Today’s defence related news includes coverage of a new military G-force simulator and mental health in the armed forces.
High G training
Reporting this morning, including in The Telegraph, Daily Mirror, Daily Record, BBC broadcast channels and BBC News Online, covers the opening of the new High G simulator which will be used by RAF and Royal Navy pilots. The new facility at RAF Cranwell will be formally opened today by the Chief of the Air Staff.
Reporting notes that the new £44m facility will enable aircrew to practice missions under high levels of G-force, as the new centrifuge accelerates from zero to 9 G in just one second, spinning at 34 times a minute. Coverage notes that the simulator will be used by pilots in both the RAF and Royal Navy and will replicate flight in a number of aircraft, including the Hawk, Typhoon and new F-35 jets. Journalists describe having a go in the simulator, describing the intense and physically challenging conditions pilots are required to endure.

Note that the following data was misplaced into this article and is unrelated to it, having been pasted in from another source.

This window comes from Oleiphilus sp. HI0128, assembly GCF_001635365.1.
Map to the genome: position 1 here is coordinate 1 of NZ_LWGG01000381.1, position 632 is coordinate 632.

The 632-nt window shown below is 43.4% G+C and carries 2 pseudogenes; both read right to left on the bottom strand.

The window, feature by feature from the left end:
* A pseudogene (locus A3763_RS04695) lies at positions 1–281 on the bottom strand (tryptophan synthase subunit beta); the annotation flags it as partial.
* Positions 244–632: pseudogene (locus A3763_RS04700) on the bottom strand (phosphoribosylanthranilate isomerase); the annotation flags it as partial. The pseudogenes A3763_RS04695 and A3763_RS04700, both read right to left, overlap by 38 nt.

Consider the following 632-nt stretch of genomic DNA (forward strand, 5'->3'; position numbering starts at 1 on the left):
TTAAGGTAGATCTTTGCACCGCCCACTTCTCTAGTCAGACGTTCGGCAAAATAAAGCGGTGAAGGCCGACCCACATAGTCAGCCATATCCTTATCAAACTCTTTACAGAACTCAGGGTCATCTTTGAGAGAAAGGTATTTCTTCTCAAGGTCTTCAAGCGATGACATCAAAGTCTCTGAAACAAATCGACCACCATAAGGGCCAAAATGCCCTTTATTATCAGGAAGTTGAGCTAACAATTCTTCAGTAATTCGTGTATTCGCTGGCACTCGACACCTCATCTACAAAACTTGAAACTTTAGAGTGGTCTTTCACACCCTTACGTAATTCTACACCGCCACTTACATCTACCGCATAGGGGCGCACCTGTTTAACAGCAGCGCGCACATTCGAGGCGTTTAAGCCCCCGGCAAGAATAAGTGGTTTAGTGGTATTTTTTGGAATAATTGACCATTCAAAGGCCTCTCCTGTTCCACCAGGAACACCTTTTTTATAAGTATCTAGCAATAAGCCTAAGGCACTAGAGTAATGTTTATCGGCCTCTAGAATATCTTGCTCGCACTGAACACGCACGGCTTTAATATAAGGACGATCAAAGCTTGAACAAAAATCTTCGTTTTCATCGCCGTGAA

In addition to print coverage, live broadcasts aired throughout the morning on BBC Breakfast.
Chief of the Air Staff Air Chief Marshal, Sir Stephen Hillier said:
I am delighted to see our new High-G Training Facility opened today and to be able to mark this step-change in how we train our pilots. By exposing our Typhoon, Lightning and Hawk pilots to High-G forces in a tailor-made and completely controlled environment, we are significantly enhancing safety in the air and making a major contribution to our operational effectiveness. Today represents another major milestone in the RAF’s impressive modernisation programme.
Armed forces mental health
The Daily Mail reports on the mental health of a company of the British Army which was involved in heavy fighting in Sangin, Helmand province in 2009.
In an article in the Express, the former Director of the Army Medical Services, Maj Gen Robin Short, comments on the Government’s mental health policies.
A Government spokesperson said:
Any suicide is a tragedy. We take the mental wellbeing of our serving and former personnel extremely seriously, and urge anyone struggling to come forward and access the care they deserve.
The MOD has increased spending on mental health to £22 million a year, and the NHS has committed to expanding specialist health support for veterans across the country.